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The working title of this film was A Life of Her Own. According to M-G-M publicity material, the novel on which this film was based first appeared serially in Hearst's International Cosmopolitan starting in September 1926. A Daily Variety news item dated August 2, 1951 reported that Ava Gardner had been cast in the starring role, and that Marguerite Roberts had written the script. The extent of Roberts' contribution to the final film has not been determined, however. A February 26, 1952 item in Hollywood Reporter's "Rambling Reporter" column stated that Howard Keel was campaigning for the role of the male lead in the film. Although Hollywood Reporter news items include June Whitley and Art Baker in the cast, Baker was not in the released film and the appearance of Whitley has not been confirmed. Elmer Peterson, who portrayed himself in the film, was a well-known television newscaster at the time.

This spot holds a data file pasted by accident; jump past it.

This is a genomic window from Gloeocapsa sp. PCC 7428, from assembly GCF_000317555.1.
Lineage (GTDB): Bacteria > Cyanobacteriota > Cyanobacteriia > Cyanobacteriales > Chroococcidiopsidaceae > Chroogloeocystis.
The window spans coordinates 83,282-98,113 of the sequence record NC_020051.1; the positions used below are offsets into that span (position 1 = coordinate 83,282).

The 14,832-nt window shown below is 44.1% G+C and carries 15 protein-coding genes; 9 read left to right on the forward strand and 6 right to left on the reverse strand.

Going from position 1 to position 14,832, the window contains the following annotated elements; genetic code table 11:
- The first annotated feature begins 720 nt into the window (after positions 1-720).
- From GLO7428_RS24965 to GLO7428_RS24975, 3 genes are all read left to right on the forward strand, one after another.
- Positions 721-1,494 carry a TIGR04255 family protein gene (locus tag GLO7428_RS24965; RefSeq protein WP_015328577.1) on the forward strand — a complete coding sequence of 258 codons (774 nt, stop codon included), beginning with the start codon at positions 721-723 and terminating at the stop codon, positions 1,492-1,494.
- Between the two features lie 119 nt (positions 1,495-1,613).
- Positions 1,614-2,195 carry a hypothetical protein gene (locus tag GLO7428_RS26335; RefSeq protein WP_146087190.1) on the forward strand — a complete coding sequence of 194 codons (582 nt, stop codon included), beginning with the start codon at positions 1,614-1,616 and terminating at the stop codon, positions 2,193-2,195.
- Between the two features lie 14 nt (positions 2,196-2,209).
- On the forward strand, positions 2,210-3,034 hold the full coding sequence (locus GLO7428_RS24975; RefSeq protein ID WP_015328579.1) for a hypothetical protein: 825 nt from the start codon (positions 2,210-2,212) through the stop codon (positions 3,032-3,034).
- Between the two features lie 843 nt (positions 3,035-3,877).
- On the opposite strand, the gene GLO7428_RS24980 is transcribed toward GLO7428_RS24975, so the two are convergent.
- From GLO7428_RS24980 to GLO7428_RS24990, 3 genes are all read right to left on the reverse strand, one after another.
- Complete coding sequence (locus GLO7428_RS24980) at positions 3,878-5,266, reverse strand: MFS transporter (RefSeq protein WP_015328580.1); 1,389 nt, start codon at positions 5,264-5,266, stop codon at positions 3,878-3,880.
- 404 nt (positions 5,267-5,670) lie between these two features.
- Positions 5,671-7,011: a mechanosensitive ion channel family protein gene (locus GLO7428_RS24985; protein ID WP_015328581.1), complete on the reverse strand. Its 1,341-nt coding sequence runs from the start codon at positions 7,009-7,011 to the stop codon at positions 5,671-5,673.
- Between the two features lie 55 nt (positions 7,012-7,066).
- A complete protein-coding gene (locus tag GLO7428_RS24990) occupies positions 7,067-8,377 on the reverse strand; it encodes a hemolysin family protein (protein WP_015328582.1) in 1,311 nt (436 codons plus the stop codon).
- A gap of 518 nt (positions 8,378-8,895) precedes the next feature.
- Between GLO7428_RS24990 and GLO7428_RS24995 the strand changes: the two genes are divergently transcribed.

The novel A Free Soul was also the basis of the 1931 M-G-M film of the same title, which was directed by Clarence Brown and starred Norma Shearer, Lionel Barrymore, Clark Gable and Leslie Howard (see AFI Catalog of Feature Films, 1931-40). According to information in the file on The Girl Who Had Everything in the MPAA/PCA Collection at the AMPAS Library, M-G-M first expressed interest in remaking A Free Soul in 1945. However, the script submitted to the PCA in May 1946 was rejected because of the sexual relationship between "Jean" and "Ramondi" and the deliberate killing of "Ramondi" by "Vance" (as in the 1931 version). The PCA demanded numerous revisions and eliminations, and the project was shelved until February 1952, when a new draft was submitted and approved.